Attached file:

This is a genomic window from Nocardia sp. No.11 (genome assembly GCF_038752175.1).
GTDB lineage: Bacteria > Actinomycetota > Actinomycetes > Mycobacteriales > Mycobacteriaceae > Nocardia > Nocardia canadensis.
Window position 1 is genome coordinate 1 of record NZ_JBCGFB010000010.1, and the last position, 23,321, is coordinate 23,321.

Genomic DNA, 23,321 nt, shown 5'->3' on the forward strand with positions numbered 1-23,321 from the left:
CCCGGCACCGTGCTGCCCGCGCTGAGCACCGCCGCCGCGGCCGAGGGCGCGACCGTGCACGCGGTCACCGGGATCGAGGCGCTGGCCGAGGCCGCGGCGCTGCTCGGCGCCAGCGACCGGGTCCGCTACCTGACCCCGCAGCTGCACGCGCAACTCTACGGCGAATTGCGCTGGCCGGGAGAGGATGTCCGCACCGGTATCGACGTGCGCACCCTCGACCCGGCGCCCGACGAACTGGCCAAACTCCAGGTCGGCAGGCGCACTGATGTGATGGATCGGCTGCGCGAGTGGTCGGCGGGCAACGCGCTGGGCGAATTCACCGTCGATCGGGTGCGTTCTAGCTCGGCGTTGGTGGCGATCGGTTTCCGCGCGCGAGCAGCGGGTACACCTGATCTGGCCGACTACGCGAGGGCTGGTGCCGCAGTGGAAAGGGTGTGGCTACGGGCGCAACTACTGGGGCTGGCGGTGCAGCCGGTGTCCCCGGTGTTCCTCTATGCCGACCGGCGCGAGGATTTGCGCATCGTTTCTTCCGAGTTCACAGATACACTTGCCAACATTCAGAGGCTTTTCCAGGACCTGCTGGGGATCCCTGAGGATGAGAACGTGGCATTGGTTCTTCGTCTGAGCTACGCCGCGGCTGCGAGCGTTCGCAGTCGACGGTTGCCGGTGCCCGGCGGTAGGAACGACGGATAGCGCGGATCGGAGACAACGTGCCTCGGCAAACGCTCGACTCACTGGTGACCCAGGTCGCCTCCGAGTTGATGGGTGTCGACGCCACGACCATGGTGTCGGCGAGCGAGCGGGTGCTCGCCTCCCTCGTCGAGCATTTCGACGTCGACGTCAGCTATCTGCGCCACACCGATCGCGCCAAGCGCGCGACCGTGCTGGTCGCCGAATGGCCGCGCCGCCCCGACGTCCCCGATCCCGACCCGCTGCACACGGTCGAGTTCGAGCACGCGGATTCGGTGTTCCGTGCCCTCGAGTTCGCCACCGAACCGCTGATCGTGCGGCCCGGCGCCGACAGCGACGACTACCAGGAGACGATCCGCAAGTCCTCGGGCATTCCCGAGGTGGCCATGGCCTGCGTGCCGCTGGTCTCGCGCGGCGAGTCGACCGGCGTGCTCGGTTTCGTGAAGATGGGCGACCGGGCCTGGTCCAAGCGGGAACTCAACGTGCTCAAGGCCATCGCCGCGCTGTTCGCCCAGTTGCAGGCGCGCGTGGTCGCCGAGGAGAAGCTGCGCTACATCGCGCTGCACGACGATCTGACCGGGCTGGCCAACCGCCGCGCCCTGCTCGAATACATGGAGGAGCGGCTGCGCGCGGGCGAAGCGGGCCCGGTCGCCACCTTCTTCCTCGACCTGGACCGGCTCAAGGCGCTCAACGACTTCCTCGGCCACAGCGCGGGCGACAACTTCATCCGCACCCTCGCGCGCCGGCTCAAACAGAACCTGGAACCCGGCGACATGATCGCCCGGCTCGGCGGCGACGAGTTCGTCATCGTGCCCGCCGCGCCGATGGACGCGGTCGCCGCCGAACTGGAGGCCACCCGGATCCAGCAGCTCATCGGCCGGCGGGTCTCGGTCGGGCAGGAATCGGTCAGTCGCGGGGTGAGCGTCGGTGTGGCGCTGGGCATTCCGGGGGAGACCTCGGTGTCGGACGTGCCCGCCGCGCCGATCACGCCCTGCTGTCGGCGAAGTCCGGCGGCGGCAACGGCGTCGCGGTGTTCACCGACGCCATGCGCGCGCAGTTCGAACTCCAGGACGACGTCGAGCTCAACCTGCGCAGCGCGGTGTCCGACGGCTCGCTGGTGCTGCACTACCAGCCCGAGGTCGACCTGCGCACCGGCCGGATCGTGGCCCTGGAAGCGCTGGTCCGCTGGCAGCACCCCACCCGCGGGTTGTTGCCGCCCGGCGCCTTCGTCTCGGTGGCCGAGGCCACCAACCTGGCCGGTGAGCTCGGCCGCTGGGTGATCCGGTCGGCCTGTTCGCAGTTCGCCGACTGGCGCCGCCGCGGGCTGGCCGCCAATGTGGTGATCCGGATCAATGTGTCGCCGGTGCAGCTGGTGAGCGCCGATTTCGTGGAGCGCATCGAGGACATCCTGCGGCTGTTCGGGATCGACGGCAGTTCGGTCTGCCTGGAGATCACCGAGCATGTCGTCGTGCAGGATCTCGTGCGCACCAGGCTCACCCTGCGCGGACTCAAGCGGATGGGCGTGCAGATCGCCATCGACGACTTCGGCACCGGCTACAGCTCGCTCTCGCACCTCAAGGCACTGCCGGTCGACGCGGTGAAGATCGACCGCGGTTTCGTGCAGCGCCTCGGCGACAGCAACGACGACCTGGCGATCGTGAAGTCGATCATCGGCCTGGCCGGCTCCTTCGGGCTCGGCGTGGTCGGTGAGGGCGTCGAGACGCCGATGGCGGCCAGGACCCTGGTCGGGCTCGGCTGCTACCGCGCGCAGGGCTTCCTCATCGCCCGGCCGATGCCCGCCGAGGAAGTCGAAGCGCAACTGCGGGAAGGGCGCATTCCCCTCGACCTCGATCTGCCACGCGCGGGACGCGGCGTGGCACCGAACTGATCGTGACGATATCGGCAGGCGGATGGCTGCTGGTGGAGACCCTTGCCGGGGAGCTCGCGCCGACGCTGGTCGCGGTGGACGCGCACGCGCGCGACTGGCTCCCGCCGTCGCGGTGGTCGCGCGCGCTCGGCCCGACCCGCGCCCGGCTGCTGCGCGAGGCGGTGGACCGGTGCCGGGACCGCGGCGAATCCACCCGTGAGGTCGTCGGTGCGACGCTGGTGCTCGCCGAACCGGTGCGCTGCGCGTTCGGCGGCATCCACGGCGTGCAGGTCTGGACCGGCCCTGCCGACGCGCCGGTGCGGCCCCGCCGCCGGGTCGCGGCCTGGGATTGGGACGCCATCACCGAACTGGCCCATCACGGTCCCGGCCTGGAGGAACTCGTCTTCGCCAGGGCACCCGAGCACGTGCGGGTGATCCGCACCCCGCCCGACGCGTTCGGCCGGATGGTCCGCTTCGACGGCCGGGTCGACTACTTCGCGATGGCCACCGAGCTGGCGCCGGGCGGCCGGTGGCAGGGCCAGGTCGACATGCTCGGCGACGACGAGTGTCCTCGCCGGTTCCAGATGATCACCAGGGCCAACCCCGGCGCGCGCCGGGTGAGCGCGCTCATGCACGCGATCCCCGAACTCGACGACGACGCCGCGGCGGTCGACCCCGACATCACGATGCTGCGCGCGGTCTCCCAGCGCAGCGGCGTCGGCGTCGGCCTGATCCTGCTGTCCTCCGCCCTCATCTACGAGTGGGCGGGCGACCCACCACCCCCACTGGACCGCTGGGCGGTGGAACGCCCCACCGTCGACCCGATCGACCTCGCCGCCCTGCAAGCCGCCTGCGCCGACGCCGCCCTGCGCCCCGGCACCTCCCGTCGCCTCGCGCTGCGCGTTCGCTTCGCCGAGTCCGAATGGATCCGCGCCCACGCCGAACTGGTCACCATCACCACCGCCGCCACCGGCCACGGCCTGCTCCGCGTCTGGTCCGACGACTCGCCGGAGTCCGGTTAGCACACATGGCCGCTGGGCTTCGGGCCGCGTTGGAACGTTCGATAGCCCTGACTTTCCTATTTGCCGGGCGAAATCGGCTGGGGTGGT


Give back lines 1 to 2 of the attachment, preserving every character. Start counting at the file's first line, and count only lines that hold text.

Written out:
This is a genomic window from Nocardia sp. No.11 (genome assembly GCF_038752175.1).
GTDB lineage: Bacteria > Actinomycetota > Actinomycetes > Mycobacteriales > Mycobacteriaceae > Nocardia > Nocardia canadensis.